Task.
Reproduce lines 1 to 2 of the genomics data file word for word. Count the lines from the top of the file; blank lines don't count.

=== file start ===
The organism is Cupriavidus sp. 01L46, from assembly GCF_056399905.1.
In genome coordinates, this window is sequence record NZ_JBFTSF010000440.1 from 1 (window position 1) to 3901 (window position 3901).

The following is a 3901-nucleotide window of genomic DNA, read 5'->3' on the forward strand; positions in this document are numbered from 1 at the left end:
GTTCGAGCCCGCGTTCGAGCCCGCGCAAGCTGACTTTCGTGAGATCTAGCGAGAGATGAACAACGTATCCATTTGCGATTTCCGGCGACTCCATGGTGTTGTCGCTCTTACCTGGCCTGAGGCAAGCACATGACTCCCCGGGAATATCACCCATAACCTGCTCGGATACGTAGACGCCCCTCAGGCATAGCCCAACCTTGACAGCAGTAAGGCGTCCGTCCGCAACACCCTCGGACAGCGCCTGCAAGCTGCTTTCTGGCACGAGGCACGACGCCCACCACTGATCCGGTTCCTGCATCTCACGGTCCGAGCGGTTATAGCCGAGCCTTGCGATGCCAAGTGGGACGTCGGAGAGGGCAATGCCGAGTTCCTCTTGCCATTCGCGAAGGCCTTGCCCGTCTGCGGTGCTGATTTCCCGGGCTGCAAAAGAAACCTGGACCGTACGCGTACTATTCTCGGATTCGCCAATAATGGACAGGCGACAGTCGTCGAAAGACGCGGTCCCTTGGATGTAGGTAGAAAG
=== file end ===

The organism is Cupriavidus sp. 01L46, from assembly GCF_056399905.1.
In genome coordinates, this window is sequence record NZ_JBFTSF010000440.1 from 1 (window position 1) to 3901 (window position 3901).